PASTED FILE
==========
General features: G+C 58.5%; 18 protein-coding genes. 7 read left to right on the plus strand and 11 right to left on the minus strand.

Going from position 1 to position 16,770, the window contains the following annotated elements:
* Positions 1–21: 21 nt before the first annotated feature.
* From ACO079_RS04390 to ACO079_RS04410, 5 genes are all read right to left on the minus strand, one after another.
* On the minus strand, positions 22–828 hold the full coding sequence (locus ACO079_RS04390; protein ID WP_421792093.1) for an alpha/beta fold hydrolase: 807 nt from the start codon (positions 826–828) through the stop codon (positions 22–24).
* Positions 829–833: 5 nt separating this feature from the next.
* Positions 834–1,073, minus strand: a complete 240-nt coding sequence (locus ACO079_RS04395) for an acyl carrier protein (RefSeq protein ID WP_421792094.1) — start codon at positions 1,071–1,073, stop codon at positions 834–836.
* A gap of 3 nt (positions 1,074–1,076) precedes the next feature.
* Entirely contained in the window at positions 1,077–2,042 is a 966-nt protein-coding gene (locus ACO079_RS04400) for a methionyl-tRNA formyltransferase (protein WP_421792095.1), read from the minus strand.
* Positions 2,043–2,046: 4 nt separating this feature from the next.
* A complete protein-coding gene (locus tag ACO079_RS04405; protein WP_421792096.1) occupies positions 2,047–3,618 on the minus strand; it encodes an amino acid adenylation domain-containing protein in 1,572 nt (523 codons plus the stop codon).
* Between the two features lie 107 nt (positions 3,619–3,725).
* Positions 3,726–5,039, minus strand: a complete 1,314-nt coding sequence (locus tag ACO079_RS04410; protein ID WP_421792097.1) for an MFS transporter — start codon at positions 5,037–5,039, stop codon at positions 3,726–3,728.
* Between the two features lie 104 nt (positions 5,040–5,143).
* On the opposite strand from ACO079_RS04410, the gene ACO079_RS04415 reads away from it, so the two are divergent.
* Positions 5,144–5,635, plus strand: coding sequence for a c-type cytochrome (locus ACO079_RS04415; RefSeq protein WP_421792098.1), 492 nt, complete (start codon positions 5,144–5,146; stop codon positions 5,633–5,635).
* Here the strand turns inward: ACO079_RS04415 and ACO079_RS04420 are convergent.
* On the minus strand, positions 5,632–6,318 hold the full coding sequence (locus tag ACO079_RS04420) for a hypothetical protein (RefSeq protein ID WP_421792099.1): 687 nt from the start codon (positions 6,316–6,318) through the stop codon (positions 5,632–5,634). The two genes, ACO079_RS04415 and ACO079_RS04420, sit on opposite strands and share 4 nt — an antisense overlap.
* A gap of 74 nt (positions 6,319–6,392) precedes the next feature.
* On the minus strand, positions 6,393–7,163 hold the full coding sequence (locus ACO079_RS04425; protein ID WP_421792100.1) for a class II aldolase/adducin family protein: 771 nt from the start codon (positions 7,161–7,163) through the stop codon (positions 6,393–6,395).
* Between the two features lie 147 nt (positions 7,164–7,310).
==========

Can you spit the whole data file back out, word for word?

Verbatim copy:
General features: G+C 58.5%; 18 protein-coding genes. 7 read left to right on the plus strand and 11 right to left on the minus strand.

Going from position 1 to position 16,770, the window contains the following annotated elements:
* Positions 1–21: 21 nt before the first annotated feature.
* From ACO079_RS04390 to ACO079_RS04410, 5 genes are all read right to left on the minus strand, one after another.
* On the minus strand, positions 22–828 hold the full coding sequence (locus ACO079_RS04390; protein ID WP_421792093.1) for an alpha/beta fold hydrolase: 807 nt from the start codon (positions 826–828) through the stop codon (positions 22–24).
* Positions 829–833: 5 nt separating this feature from the next.
* Positions 834–1,073, minus strand: a complete 240-nt coding sequence (locus ACO079_RS04395) for an acyl carrier protein (RefSeq protein ID WP_421792094.1) — start codon at positions 1,071–1,073, stop codon at positions 834–836.
* A gap of 3 nt (positions 1,074–1,076) precedes the next feature.
* Entirely contained in the window at positions 1,077–2,042 is a 966-nt protein-coding gene (locus ACO079_RS04400) for a methionyl-tRNA formyltransferase (protein WP_421792095.1), read from the minus strand.
* Positions 2,043–2,046: 4 nt separating this feature from the next.
* A complete protein-coding gene (locus tag ACO079_RS04405; protein WP_421792096.1) occupies positions 2,047–3,618 on the minus strand; it encodes an amino acid adenylation domain-containing protein in 1,572 nt (523 codons plus the stop codon).
* Between the two features lie 107 nt (positions 3,619–3,725).
* Positions 3,726–5,039, minus strand: a complete 1,314-nt coding sequence (locus tag ACO079_RS04410; protein ID WP_421792097.1) for an MFS transporter — start codon at positions 5,037–5,039, stop codon at positions 3,726–3,728.
* Between the two features lie 104 nt (positions 5,040–5,143).
* On the opposite strand from ACO079_RS04410, the gene ACO079_RS04415 reads away from it, so the two are divergent.
* Positions 5,144–5,635, plus strand: coding sequence for a c-type cytochrome (locus ACO079_RS04415; RefSeq protein WP_421792098.1), 492 nt, complete (start codon positions 5,144–5,146; stop codon positions 5,633–5,635).
* Here the strand turns inward: ACO079_RS04415 and ACO079_RS04420 are convergent.
* On the minus strand, positions 5,632–6,318 hold the full coding sequence (locus tag ACO079_RS04420) for a hypothetical protein (RefSeq protein ID WP_421792099.1): 687 nt from the start codon (positions 6,316–6,318) through the stop codon (positions 5,632–5,634). The two genes, ACO079_RS04415 and ACO079_RS04420, sit on opposite strands and share 4 nt — an antisense overlap.
* A gap of 74 nt (positions 6,319–6,392) precedes the next feature.
* On the minus strand, positions 6,393–7,163 hold the full coding sequence (locus ACO079_RS04425; protein ID WP_421792100.1) for a class II aldolase/adducin family protein: 771 nt from the start codon (positions 7,161–7,163) through the stop codon (positions 6,393–6,395).
* Between the two features lie 147 nt (positions 7,164–7,310).